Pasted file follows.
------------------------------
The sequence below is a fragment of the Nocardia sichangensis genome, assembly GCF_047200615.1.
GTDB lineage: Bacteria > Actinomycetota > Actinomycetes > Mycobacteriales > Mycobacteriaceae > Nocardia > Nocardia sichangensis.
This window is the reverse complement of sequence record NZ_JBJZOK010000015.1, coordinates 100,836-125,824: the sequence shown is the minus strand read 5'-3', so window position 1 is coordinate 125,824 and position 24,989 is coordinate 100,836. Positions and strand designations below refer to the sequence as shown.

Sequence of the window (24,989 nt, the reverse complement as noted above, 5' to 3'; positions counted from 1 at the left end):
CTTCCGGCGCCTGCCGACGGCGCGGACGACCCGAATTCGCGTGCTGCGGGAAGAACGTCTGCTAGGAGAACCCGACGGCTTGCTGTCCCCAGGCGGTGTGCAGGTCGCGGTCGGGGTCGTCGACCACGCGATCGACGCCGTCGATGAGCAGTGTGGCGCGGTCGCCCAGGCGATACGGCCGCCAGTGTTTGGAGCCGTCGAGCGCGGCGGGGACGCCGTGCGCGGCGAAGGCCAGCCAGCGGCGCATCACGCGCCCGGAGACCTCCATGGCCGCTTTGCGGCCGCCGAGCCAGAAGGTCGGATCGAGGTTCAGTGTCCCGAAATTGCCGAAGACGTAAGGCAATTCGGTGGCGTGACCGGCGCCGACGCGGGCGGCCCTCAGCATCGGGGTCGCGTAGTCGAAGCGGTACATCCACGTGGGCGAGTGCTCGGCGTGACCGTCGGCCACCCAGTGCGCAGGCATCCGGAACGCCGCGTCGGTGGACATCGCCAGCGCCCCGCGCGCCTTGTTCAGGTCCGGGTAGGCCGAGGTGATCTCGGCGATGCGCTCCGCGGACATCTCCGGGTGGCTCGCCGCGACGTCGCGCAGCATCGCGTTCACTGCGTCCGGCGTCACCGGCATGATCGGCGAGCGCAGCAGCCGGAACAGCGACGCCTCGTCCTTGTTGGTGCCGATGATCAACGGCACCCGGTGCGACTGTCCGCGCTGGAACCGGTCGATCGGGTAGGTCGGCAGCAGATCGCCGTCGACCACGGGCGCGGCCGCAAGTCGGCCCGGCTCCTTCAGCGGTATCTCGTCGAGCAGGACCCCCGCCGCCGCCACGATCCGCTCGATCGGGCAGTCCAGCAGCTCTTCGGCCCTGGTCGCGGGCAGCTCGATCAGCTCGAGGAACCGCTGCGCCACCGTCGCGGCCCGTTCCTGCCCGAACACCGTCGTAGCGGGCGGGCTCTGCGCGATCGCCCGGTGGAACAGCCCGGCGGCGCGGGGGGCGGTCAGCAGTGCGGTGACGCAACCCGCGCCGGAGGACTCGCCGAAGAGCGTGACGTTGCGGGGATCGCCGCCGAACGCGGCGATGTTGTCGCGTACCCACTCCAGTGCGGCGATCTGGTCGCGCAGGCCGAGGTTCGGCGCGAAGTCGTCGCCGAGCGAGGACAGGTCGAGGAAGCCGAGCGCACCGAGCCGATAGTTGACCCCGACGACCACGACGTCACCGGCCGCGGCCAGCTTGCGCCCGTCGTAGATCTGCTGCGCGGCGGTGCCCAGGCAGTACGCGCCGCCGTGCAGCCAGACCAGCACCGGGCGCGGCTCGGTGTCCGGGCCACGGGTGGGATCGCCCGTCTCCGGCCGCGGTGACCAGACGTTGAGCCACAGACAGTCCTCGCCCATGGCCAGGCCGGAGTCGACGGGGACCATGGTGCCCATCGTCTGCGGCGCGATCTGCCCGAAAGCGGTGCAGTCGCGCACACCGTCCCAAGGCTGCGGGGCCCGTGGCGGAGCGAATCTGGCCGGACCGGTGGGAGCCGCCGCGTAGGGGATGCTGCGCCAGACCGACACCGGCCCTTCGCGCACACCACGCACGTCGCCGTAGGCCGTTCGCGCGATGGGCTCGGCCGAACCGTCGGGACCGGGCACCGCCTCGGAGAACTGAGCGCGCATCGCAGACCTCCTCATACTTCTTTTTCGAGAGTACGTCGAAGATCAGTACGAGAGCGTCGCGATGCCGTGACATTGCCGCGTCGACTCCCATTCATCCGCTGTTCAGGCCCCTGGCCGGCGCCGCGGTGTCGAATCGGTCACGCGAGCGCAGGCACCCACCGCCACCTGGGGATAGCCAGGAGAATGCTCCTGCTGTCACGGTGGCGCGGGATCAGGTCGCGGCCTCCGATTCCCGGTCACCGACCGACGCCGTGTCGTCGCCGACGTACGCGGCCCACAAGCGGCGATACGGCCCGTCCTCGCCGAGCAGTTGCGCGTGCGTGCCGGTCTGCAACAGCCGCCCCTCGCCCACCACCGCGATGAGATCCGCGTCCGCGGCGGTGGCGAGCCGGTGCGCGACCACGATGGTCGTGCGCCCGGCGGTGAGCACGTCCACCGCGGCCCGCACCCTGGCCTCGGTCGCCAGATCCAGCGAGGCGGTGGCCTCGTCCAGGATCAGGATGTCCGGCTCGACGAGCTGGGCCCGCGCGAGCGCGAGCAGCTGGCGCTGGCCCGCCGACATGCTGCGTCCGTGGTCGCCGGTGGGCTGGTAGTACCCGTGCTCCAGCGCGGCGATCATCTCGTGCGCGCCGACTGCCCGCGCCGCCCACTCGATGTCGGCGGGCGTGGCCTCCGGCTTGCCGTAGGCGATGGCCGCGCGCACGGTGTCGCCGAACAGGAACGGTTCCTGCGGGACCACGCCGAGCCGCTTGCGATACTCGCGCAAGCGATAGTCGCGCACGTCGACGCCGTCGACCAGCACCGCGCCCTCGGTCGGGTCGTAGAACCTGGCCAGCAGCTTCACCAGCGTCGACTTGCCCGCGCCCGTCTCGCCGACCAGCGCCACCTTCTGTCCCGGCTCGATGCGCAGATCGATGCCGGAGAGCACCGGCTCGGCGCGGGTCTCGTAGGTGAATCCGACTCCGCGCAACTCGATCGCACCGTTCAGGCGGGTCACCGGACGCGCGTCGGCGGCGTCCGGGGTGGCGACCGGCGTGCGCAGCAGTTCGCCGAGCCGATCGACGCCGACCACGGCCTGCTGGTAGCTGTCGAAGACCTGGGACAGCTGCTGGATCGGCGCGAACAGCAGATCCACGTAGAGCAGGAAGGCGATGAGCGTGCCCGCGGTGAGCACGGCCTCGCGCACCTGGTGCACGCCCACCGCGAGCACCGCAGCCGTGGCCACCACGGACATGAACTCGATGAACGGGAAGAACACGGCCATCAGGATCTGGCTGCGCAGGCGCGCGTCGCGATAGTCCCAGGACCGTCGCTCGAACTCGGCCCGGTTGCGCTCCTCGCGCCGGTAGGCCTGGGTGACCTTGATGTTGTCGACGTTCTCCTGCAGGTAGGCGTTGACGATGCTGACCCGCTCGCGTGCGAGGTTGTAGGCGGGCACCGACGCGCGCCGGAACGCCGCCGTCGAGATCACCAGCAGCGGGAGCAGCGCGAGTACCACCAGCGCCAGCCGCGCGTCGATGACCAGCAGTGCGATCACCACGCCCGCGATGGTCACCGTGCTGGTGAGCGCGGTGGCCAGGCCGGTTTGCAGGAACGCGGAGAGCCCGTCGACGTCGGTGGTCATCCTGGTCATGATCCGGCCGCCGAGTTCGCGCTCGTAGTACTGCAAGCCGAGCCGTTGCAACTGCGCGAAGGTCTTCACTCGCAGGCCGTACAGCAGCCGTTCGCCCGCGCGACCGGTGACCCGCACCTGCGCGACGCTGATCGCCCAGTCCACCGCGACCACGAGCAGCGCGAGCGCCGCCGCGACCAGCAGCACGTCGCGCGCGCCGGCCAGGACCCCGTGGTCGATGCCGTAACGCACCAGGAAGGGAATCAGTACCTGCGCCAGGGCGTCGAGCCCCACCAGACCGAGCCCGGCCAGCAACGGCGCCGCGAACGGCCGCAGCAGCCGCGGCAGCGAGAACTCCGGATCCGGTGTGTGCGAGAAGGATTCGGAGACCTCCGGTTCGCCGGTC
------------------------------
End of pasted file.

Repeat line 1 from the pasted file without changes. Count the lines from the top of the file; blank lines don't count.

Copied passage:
The sequence below is a fragment of the Nocardia sichangensis genome, assembly GCF_047200615.1.